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    'Fool-Proof' Bill Against Trump? Who is Interested in New Anti-Russian Sanctions

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    Russia-Iran Sanctions Bill (66)
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    Even though the new US sanctions aim to affect Russia, it is America that will fall victim to these restrictive measures, which will ride roughshod over Washington's domestic and foreign policy interests, according to RIA columnist Gevorg Mirzayan.

    Earlier this week, White House Press Secretary Sarah Sanders said that US President Donald Trump is reviewing the anti-Russian sanctions bill before determining his stance on the measure to ensure Americans get the best possible deal.

    Sanders added that Trump has no intention to roll back the current sanctions placed on Iran, Russia and North Korea, but he wants to ensure the new sanctions bill is the "best deal" possible for the US public, which Congress has failed to consider.

    The US House of Representatives is set to approve on Tuesday a new package of sanctions against Russia, Iran and North Korea after lawmakers struck a deal over the weekend to advance the stalled legislation.

    The sanctions target Russia's defense, intelligence, mining, shipping and railway industries and restrict dealings with Russian banks and energy companies. The legislation also limits the US president's ability to ease any sanctions on Russia by requiring Congress's approval to lift any restrictions.

    In his commentary for RIA Novosti, Russian columnist Gevorg Mirzayan said that there are at least "three scandalous aspects" pertaining to the US's anti-Russian sanctions bill.

    "First and foremost, Congress dealt a serious blow to the interests of the United States. To be more precise, it dealt a blow to the agreements which were clinched between Trump and Putin [on the sidelines of the G-20 summit] in Hamburg and which were in line with American national interests. Washington has already begun to implement some of them," Mirzayan said.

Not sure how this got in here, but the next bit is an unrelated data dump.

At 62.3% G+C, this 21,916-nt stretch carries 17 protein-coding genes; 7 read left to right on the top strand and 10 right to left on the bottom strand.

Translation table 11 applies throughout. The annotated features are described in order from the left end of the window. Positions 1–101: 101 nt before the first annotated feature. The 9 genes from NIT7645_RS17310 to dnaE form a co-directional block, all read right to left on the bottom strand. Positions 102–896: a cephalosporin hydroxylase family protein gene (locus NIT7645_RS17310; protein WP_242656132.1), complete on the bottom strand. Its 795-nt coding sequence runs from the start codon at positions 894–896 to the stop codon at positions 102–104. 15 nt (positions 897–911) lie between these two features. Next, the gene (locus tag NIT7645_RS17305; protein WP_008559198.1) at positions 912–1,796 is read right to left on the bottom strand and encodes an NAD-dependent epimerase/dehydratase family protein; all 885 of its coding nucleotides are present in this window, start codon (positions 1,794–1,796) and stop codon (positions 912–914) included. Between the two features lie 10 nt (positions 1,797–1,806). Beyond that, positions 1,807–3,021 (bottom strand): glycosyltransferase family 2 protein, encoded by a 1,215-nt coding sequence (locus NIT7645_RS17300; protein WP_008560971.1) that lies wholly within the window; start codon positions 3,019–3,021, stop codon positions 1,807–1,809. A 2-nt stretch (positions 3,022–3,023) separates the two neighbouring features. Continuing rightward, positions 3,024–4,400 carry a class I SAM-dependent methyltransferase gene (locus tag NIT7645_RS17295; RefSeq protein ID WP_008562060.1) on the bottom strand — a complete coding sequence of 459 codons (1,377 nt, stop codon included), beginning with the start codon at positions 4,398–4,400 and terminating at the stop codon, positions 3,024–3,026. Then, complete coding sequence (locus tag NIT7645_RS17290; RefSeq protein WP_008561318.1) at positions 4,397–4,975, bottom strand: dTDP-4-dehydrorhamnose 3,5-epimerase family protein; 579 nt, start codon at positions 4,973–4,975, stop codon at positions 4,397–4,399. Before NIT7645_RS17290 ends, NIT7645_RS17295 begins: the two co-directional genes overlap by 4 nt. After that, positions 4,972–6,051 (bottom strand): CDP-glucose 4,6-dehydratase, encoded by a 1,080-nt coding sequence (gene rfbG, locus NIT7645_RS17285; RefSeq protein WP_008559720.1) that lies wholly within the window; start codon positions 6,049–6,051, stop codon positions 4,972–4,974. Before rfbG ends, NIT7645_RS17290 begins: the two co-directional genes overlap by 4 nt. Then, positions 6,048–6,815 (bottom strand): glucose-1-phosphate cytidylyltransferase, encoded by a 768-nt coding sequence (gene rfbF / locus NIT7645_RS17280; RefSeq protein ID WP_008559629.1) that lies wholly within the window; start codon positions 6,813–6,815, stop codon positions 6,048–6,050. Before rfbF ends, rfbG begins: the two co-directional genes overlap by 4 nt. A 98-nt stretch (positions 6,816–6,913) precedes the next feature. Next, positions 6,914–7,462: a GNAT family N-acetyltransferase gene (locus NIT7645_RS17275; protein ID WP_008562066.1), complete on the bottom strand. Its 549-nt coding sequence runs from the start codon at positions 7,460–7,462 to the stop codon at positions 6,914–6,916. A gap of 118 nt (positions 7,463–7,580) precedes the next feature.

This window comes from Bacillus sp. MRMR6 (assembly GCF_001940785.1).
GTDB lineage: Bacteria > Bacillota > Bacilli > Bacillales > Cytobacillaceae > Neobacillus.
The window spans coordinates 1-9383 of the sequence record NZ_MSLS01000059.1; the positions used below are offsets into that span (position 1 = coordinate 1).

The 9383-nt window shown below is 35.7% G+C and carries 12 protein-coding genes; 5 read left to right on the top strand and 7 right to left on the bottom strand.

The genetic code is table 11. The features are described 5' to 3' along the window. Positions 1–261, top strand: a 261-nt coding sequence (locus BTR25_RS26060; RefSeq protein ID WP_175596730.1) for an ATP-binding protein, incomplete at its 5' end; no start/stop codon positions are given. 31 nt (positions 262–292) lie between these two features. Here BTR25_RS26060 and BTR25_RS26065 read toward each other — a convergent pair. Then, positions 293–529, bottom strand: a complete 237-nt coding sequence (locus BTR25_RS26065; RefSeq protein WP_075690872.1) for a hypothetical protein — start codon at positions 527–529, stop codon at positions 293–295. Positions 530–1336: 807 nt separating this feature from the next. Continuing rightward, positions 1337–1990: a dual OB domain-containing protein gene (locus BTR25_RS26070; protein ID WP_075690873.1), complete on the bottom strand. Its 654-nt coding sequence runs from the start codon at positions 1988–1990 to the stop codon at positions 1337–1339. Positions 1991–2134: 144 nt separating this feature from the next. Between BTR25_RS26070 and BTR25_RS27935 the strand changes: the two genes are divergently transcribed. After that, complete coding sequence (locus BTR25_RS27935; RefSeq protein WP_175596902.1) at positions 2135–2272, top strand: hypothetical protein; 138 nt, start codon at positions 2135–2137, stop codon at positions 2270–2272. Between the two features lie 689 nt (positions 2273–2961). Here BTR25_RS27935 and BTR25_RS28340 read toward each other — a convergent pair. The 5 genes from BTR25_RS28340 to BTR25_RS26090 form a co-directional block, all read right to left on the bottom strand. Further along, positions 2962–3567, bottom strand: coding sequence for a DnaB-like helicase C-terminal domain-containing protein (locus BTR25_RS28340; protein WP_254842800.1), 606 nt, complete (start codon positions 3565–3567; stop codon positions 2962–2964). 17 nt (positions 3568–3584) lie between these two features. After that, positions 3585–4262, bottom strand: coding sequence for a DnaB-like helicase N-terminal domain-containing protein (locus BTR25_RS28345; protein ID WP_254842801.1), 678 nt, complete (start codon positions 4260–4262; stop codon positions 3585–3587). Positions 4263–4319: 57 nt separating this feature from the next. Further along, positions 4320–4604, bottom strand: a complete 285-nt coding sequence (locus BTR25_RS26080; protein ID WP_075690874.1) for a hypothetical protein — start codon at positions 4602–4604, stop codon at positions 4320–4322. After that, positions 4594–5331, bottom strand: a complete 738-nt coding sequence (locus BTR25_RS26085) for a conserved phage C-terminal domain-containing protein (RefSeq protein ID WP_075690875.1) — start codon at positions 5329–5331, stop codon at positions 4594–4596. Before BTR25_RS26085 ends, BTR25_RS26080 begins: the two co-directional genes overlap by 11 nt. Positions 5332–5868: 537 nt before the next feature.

He recalled that in particular, the United States had already announced a reduction in funding Syrian militants through CIA channels.

    According to Mirzayan, if adopted, the new US anti-Russian sanctions will almost surely stall the process of the US receiving "certain guarantees to protect their interests in Syria."

    He added that "apart from Washington's foreign policy priorities, its economic interests are also under threat as many American companies, such as Ford, Procter & Gamble and Caterpillar expressed their protests against the sanctions.

    "All of them are afraid of losing contracts related to Russia. They managed to obtain some changes in the conditions for imposing sanctions, but these changes are insignificant. As a result, US business interests were also sacrificed to the phobias of the American political establishment," Mirzayan pointed out.

    He believes that "the second scandalous aspect pertains to the fact that the anti-Russian sanctions bill is actually directed against President Donald Trump rather than Russia given that the document bans Trump from personally deciding on lifting or tightening the sanctions regime against Moscow, as well as returning Russian diplomatic assets stolen by the Obama administration."

    According to Mirzayan, the US Congress actually makes it clear that they intend to rob the US president of authority.

    In this vein, Mirzyan quoted Senate Minority Leader Chuck Schumer as saying, "Given the many transgressions of Russia, and President Trump's seeming inability to deal with them, a strong sanctions bill such as the one Democrats and Republicans have just agreed to is essential."

    "Congressmen, in their opinion, introduce a sort of the 'fool-proof' sanctions bill related to foreign policy, and they expect 'the fool' to sign this bill," Mirzayan noted. 

    He also quoted Sen. Ben Cardin of Maryland, the top Democrat on the Senate Foreign Relations Committee as saying that "a nearly united Congress is poised to send President Putin a clear message on behalf of the American people and our allies, and we need President Trump to help us deliver that message."

    Touching upon the third scandalous aspect regarding the anti-Russian sanctions bill, Mirzayan quoted Vladimir Jabarov, first deputy head of the Russian Upper House's Foreign Affairs Committee, as saying that "the US Congressmen flew into such a rage that they finally lost control of what they are doing."

    "And he is literally right, because on the other side of the Atlantic – in Europe – senior officials are outraged by the US desire to make decisions that will regulate the life of Europeans," Mirzayan pointed out, adding that the new sanctions prohibit the EU from  "investing money in certain segments of the Russian energy sector."

    "A whole series of joint Russian-European projects are already under question, including the North Stream 2 gas pipeline, which has become for Brussels, more precisely for Berlin, many times more topical in light of the escalating European-Turkish conflict. Not to mention that Berlin and Vienna consider these measures not only as something directed against Trump, but also as an unscrupulous promotion of expensive American liquefied gas supplies to the European market," Mirzayan concluded.

    Topic:
    Russia-Iran Sanctions Bill (66)

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